Lucky find! How science behind epidemics helped Sussex physicists to develop state-of-the-art conductive paint
In new research published in Nature Communications , University of Sussex scientists demonstrate how a highly conductive paint coating that they have developed mimics the network spread of a virus through a process called 'explosive percolation' - a mathematical process which can also be applied to population growth, financial systems and computer networks, but which has not been seen before in materials systems.

Physics - Astronomy / Space Science - 19.12.2022
How magnetic waves interact with Earth's bubble
How magnetic waves interact with Earth’s bubble
A new study involving UCL has uncovered how magnetic waves are transmitted past a standing shock wave, known as the bow shock, that forms ahead of Earth as a result of the solar wind hitting our magnetic bubble (magnetosphere). Shock waves occur in air when a plane travels faster than the speed of sound and also occur in plasma (a fourth state of matter that makes up 99% of the visible Universe) in space.

Astronomy / Space Science - Physics - 09.12.2022
Webb telescope reaches new milestone in its search for distant galaxies
Webb telescope reaches new milestone in its search for distant galaxies
New findings confirm that JWST has surpassed the Hubble telescope in its ability to observe the early Universe So many questions about galaxies have been waiting for the transformative opportunity of Webb, and we are thrilled to be able to play a part in revealing this story Sandro Tacchella An international team of astronomers, including scientists at the Universities of Cambridge, Hertfordshire and Oxford, has reported the discovery of the earliest galaxies ever confirmed in our Universe.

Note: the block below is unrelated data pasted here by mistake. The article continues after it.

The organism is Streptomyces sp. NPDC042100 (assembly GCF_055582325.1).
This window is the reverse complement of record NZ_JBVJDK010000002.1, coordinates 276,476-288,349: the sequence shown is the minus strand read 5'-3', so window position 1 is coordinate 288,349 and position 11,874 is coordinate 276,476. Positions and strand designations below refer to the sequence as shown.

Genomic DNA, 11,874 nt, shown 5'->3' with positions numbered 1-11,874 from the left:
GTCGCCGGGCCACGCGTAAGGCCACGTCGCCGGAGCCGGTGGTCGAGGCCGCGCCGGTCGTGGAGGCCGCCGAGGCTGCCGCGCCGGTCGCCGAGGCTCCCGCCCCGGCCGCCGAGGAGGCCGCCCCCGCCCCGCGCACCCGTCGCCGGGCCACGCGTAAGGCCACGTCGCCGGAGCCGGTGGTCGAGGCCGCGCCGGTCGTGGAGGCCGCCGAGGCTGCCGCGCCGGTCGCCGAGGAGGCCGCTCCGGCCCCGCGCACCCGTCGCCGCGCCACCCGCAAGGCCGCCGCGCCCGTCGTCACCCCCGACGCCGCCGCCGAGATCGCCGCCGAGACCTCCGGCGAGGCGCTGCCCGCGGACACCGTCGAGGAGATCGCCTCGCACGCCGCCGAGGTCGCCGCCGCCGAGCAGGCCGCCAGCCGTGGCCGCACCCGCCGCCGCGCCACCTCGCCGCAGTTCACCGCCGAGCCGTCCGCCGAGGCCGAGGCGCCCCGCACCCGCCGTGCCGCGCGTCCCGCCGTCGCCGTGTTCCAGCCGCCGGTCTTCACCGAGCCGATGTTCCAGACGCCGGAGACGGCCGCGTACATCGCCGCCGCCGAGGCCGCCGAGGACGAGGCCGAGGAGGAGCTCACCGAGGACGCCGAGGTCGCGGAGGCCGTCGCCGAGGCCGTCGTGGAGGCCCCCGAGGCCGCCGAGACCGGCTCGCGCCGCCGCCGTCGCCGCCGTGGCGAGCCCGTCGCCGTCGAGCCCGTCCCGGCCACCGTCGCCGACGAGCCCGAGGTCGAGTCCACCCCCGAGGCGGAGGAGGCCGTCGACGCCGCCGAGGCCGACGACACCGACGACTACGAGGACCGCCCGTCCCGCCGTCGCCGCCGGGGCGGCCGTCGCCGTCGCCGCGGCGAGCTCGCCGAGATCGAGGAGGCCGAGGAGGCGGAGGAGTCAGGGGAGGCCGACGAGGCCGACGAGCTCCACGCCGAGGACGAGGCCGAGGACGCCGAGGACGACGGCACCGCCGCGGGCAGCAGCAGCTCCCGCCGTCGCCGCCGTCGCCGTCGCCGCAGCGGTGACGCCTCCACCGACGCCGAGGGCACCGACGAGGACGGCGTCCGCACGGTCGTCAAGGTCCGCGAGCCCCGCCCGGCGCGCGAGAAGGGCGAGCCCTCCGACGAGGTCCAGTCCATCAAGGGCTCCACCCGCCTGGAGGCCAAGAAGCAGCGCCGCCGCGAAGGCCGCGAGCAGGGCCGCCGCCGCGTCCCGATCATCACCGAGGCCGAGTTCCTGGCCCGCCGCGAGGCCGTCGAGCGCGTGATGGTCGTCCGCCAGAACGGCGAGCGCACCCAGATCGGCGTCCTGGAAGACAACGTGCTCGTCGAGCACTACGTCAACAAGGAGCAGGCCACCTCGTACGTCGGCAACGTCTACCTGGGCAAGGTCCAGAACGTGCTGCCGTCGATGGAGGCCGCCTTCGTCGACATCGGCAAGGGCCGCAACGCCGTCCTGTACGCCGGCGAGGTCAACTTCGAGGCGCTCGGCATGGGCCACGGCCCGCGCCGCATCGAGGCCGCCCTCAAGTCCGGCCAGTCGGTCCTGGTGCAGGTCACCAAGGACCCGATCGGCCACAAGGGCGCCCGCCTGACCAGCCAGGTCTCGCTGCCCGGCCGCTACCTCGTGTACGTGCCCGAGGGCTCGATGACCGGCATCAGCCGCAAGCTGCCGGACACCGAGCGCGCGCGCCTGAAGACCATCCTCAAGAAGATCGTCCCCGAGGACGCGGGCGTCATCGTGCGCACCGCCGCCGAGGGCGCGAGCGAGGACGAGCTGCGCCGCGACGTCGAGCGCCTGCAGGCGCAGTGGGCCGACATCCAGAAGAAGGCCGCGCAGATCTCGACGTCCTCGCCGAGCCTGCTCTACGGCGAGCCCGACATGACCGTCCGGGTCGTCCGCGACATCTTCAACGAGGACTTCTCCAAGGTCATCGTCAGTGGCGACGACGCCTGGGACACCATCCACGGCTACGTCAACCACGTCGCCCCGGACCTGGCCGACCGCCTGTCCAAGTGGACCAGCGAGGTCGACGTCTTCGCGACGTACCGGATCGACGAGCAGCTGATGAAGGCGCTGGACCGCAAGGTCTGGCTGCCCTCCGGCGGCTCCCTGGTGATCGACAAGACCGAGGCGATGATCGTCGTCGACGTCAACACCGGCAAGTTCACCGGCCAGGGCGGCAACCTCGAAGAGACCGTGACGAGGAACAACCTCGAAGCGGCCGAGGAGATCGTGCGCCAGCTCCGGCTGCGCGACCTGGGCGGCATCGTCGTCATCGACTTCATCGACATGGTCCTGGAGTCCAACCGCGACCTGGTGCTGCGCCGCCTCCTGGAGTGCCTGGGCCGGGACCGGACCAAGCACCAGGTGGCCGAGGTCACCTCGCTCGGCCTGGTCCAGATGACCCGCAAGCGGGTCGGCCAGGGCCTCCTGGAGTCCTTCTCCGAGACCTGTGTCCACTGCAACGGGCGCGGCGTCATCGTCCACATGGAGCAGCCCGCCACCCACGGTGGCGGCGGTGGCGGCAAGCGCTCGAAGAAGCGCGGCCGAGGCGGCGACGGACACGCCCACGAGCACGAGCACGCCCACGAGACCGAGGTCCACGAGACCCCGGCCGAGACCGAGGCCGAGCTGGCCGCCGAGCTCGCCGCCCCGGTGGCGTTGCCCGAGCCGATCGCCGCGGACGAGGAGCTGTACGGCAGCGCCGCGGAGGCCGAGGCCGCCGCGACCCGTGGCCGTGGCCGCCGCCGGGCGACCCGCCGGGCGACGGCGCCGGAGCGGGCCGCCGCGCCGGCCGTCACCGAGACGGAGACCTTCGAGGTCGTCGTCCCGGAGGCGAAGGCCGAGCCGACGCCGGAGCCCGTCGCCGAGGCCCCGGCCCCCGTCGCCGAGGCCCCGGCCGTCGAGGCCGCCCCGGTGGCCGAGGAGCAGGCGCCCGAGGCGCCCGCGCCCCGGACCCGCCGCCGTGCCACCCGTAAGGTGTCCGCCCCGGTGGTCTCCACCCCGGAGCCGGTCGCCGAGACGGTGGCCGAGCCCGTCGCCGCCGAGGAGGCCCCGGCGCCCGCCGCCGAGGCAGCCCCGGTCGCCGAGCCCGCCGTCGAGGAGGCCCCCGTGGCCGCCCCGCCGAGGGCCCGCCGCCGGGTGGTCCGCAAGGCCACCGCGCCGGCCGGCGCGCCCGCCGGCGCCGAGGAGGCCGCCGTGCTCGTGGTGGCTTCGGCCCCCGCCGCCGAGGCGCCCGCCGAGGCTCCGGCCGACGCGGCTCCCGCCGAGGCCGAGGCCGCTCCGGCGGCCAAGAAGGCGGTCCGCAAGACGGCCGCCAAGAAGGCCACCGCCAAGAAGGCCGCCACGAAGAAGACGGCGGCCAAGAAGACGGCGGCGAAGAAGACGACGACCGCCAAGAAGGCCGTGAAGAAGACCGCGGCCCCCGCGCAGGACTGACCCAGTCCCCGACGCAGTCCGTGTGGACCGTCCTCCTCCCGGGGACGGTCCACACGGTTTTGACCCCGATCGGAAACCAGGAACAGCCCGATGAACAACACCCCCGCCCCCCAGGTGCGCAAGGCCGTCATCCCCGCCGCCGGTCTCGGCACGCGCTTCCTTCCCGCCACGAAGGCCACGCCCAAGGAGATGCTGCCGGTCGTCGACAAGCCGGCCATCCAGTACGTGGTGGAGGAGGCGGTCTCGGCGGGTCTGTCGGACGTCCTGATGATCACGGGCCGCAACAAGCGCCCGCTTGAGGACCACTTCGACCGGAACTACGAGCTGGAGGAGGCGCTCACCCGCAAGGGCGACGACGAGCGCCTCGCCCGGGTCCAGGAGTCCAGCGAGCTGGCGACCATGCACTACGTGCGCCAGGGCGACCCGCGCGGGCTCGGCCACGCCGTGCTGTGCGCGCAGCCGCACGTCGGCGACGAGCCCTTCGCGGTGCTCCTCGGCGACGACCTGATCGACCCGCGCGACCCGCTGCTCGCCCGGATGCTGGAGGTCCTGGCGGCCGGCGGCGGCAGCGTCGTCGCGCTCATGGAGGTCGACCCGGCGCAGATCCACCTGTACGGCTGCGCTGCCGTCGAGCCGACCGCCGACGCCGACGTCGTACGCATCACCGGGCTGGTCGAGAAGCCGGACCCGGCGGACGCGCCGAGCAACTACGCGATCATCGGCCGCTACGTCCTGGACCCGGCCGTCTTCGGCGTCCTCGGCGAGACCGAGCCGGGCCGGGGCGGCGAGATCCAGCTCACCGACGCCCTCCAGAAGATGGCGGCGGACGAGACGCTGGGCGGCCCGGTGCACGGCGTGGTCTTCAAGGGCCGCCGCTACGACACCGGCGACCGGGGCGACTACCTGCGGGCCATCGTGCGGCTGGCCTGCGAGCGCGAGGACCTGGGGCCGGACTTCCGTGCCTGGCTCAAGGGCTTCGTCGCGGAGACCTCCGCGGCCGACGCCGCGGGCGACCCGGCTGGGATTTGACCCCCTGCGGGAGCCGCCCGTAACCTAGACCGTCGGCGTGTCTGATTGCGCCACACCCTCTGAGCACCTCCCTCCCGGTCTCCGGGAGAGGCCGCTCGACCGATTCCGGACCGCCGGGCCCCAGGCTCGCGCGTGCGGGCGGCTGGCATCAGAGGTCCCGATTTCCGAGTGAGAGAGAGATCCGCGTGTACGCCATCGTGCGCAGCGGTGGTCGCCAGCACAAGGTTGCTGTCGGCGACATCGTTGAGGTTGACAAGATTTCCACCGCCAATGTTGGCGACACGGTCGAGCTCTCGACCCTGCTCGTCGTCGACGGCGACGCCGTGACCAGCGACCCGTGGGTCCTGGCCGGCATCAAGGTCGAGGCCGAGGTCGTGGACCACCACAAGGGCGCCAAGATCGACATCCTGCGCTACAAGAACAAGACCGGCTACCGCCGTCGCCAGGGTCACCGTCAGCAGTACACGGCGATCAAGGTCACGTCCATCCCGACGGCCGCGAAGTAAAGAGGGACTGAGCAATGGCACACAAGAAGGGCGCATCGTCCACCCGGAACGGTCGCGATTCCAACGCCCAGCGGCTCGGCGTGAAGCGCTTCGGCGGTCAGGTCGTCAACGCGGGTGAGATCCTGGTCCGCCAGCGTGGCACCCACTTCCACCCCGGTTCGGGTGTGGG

Astronomy / Space Science - Physics - 30.11.2022
Mysteriously bright flash is a black hole jet pointing straight toward Earth, astronomers say
Mysteriously bright flash is a black hole jet pointing straight toward Earth, astronomers say
Astronomers have determined the source of an incredibly bright X-ray, optical and radio signal appearing from halfway across the Universe. The signal, named AT 2022cmc, was discovered earlier this year by the Zwicky Transient Facility in California. Findings published today in Nature Astronomy, suggest that it is likely from a jet of matter, streaking out from a supermassive black hole at close to the speed of light.

Astronomy / Space Science - Physics - 28.11.2022
Non-detection of key signal allows astronomers to determine what the first galaxies were - and weren't - like
Non-detection of key signal allows astronomers to determine what the first galaxies were - and weren’t - like
Researchers have been able to make some key determinations about the first galaxies to exist, in one of the first astrophysical studies of the period in the early Universe when the first stars and galaxies formed, known as the cosmic dawn.